Conversations in Yangon, Part II

"What do you want travelers to know?" 

"They must know the situation," says U Nyan Win, the National League for Democracy's spokesman and The Lady Aung San Suu Kyi's personal attorney.

I'd been in Yangon, Myanmar little more than a week when I found myself sitting in front of Win, with whom I'd gotten an interview for the Yangon episode at the 11th hour.

The situation is this: The military government in Myanmar opened up in 2010 after roughly 50 years of deadly iron-fist rule and decades of false promises to reform and hold legitimate elections. Finally, civilian political parties were elected to -- and significantly, allowed to participate in -- parliament, ending decades of isolation from the outside world.

However, peaceful civil protests are still being broken up by violent police and vigilante force. And though the press is much freer than it once was, reporters are still being arrested at the whim of authorities they rub the wrong way. Ethnic minorities have been targeted by sectarian violence for years and the economy is splitting drastically. Billions of dollars of development investment are pouring in but that's creating a case of haves-and-haves-not on a biblical scale. This place still has problems.

For many years, the National League for Democracy, the leading opposition to the military government, called for a travel boycott of the country formerly known as Burma. It was nearly impossible to travel to or in the country without at least some -- probably most -- of your money going to the murderous government. When the NLD shifted position and the curtains were pulled aside on Myanmar, letting the rest of us look in, the party started advocating thoughtful, responsible travel. Not outright tourism. 

Throughout my 10 days in Yangon I had many conversations with locals of different generations. U Nyan Win, a lawyer, lived through the infamously bloody 1988 rebellion and went on to help found the NLD. He also spent three years in prison without trial for his efforts. His more famous client and friend, Aung San Suu Kyi, spent the better part of 14 years under voluntary house arrest. 

The owners of the guesthouse where I stayed are around my age and were children in 1988. They are active members of the NLD and are hopeful that things will continue to change for the better. Their 19-year-old assistant doesn't see anything changing any time soon. Since the leadership of the party is aging, one thing is clear: it cannot afford for younger generations to become cynical. 

With parliamentary elections scheduled for November, people seem weary. The progress of reform has slowed. The military still directly controls 25 percent of the seats in parliament through appointment. Though the NLD routinely wins a majority of seats in a landslide in these contests when it isn't boycotting them, its chairperson, The Lady, is still banned from becoming president under the 2008 constitution written by the military. In April, talks began which may lead to amendment of the article that effectively prohibits her from taking the office.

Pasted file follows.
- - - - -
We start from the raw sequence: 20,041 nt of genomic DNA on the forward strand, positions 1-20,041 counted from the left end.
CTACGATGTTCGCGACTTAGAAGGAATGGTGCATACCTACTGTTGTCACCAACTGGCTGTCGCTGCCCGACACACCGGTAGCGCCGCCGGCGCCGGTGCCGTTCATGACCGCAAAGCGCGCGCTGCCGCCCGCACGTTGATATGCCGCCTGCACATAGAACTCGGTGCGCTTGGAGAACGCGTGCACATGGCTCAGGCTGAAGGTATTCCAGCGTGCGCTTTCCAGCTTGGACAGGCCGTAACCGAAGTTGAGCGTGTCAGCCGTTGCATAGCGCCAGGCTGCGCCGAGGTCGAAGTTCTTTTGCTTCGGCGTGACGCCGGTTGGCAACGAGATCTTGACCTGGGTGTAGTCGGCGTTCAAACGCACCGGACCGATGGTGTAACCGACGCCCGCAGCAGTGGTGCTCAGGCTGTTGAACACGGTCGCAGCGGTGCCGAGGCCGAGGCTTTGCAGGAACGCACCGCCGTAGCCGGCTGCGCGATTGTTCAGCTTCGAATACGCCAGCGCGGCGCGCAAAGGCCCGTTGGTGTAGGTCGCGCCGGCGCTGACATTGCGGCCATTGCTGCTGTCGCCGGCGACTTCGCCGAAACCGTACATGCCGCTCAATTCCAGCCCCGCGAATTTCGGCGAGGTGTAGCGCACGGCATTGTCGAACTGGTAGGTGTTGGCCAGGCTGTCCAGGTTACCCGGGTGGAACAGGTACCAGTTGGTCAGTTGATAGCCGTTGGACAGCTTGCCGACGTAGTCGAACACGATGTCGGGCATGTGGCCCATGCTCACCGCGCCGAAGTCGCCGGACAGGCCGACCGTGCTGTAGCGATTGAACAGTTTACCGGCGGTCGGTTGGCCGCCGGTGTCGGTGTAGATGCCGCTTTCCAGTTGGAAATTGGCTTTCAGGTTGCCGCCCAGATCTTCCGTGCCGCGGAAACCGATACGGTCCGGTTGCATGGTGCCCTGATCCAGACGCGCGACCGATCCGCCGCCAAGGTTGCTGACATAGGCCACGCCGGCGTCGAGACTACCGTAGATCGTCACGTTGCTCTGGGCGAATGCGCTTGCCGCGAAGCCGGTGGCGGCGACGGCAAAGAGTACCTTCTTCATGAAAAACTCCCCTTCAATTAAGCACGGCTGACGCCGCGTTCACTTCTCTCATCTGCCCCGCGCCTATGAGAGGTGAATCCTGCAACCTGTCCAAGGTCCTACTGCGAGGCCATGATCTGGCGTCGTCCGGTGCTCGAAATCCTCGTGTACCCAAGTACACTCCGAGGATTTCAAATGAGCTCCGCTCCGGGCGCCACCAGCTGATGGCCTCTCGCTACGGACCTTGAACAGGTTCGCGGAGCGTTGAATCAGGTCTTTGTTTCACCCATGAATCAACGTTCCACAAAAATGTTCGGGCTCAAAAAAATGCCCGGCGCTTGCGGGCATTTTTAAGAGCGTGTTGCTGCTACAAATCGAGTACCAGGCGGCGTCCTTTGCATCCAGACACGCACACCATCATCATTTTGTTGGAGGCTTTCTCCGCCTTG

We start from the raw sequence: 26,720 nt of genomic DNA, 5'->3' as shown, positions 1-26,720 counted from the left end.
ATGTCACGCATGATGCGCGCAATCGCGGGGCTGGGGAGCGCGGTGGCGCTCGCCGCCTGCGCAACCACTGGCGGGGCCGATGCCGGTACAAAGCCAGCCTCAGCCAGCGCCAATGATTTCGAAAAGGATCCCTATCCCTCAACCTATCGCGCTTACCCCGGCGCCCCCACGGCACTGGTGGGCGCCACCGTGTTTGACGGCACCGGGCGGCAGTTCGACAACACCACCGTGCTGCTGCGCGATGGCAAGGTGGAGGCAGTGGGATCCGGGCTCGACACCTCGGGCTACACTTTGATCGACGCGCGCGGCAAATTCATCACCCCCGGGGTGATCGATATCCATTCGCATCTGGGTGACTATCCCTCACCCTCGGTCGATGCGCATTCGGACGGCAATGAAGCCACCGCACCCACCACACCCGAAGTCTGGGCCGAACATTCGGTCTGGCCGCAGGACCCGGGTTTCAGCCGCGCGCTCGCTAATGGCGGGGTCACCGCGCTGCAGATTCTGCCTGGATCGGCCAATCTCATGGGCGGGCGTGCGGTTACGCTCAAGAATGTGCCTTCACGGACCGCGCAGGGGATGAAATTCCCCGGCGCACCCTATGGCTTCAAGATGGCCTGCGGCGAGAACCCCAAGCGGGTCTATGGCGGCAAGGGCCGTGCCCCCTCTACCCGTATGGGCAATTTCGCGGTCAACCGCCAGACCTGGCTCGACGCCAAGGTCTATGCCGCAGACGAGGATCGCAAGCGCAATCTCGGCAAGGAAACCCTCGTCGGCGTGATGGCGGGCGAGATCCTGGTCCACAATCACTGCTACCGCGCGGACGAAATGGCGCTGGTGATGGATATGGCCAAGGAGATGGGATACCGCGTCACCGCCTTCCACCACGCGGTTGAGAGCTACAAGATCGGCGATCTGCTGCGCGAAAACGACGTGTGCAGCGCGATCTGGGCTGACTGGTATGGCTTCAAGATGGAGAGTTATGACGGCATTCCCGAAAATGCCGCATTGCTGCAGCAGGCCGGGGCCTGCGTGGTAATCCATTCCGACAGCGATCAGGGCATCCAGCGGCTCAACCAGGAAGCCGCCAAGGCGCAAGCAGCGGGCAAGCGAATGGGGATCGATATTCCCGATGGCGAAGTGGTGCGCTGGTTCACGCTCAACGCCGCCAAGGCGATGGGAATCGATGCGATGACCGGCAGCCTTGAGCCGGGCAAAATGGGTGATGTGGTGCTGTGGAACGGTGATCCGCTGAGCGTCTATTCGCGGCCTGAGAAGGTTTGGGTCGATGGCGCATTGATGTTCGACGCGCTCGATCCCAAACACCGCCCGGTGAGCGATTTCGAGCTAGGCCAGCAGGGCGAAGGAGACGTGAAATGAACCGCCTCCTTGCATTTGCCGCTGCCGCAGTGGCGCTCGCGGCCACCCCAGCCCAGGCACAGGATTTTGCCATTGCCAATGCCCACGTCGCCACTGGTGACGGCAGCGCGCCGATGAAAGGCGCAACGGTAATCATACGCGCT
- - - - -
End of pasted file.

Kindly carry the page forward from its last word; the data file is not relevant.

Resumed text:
Outside the sphere of politics, Yangon is a fascinating place in its own right. Buddhist, Muslim, and Christian Burmese share the sweltering half-decrepit, half-glittering port city with international diplomats, wealthy foreign businesspeople, poor foreign migrants, and ex-pats from all over.

Through, my favorite site for reaching out to locals, I met a group of ex-pat teachers working at various institutions -- usually international schools catering to the children of the aforementioned diplomats and business types. 

Some like it here, at least one hates it. None have yet bothered to learn any of the language, though one or two are about to start lessons. These are Americans and Australians who really enjoy teaching. Two of them are at a school with mostly Burmese kids whom they say they love for the children's outgoing personalities compared to other more docile Asian kids they've taught. 

One man, Ben, teaches English to well-off Burmese teens and adults. In a country where internet access was so expensive that only the wealthiest could afford it and was censored rigidly until 2011 regardless, he has had to supplement his language lessons with other subjects like geography and history.

"They didn't know where England was," he says of one group of teen and adult students that included a doctor. "They didn't know who The Beatles were."

Things most of us take for granted, even think of as trivial, are still new to society here. He tells me his students either didn't know how to use an online search engine or used it the least effective way possible. When I think back to a time I didn't know what Google was my brain sends out a "does not compute" message.

But now that technology is in, it's in. Everyone my age and younger has a smart phone in his or her hand. The recent crackdown on the peaceful protests was recorded by camera phones and video apps.

In the past, cameras belonging to the media would be confiscated during these kinds of events. They still are in some cases. But there's no way to commandeer dozens of tiny devices that get stowed quickly in pockets.

This place has problems. But people are still working hard to solve them and the topics make for great conversation. 


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